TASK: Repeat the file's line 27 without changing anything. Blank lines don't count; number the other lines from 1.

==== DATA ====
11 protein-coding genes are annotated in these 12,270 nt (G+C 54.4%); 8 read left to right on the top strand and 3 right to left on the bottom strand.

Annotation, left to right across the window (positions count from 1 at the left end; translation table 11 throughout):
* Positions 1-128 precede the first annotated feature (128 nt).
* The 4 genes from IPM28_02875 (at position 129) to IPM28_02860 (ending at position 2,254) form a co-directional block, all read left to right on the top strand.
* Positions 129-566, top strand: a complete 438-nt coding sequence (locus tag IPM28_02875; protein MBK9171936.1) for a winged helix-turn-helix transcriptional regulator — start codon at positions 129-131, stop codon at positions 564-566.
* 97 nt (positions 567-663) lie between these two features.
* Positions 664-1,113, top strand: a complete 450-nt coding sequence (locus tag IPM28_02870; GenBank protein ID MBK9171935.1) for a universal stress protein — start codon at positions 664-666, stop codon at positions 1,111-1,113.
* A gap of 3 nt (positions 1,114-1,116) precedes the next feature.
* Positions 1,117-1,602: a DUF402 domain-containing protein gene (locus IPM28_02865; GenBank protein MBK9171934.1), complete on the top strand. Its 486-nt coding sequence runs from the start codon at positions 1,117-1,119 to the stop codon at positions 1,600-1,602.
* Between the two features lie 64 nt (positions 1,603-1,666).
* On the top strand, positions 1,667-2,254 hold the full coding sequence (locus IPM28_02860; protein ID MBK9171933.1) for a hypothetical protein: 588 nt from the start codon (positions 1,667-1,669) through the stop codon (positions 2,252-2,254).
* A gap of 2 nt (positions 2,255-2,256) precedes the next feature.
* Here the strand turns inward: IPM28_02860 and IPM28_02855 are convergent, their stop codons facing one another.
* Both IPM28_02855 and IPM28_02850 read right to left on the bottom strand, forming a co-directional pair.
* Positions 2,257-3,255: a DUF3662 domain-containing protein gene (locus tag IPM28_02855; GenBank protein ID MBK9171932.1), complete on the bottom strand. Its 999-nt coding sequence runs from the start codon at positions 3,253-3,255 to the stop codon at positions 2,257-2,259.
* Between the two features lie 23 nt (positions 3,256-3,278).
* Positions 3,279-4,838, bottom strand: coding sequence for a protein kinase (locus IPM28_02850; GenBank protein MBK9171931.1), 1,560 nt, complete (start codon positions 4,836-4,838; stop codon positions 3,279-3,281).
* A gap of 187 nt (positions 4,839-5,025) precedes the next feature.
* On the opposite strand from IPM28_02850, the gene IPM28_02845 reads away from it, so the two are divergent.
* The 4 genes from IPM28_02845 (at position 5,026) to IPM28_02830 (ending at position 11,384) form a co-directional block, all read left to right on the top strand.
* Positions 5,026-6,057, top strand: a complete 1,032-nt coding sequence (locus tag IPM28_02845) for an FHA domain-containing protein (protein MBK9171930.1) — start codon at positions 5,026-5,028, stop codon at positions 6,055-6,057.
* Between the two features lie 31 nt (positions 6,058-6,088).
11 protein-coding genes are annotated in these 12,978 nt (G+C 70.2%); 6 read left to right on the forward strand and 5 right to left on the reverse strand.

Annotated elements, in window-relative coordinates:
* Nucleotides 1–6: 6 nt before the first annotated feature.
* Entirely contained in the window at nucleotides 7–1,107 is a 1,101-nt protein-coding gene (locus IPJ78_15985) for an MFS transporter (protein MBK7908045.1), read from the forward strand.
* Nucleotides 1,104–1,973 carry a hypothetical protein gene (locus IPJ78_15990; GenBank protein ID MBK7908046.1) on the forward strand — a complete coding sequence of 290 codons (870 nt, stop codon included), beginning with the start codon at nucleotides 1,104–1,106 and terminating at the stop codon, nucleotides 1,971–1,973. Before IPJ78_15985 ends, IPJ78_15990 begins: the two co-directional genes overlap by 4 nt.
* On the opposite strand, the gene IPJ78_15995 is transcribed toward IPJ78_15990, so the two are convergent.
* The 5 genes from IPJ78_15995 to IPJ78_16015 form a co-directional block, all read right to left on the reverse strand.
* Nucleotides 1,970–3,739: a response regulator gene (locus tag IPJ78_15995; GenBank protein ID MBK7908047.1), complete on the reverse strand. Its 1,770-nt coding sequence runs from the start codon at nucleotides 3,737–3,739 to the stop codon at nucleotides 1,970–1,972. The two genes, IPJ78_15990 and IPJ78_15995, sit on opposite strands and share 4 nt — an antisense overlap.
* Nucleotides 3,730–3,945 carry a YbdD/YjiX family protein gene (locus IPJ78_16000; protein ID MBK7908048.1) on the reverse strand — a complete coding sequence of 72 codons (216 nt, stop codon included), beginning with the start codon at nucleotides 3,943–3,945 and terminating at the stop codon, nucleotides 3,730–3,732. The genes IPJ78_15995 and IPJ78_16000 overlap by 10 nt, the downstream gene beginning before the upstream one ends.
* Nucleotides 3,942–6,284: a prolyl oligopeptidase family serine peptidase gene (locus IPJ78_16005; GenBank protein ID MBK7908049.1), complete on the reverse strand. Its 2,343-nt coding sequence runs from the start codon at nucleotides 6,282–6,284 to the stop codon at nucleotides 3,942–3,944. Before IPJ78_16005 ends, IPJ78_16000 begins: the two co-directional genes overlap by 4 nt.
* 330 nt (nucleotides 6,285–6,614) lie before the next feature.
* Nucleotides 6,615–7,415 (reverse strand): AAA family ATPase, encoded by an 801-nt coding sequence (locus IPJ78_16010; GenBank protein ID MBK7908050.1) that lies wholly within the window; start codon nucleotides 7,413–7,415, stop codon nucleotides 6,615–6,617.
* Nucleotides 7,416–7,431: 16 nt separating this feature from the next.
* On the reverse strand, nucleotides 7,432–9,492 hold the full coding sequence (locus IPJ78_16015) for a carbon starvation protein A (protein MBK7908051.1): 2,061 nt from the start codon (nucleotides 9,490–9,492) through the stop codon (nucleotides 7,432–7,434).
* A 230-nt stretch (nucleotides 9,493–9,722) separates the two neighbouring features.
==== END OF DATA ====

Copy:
* Nucleotides 1,104–1,973 carry a hypothetical protein gene (locus IPJ78_15990; GenBank protein ID MBK7908046.1) on the forward strand — a complete coding sequence of 290 codons (870 nt, stop codon included), beginning with the start codon at nucleotides 1,104–1,106 and terminating at the stop codon, nucleotides 1,971–1,973. Before IPJ78_15985 ends, IPJ78_15990 begins: the two co-directional genes overlap by 4 nt.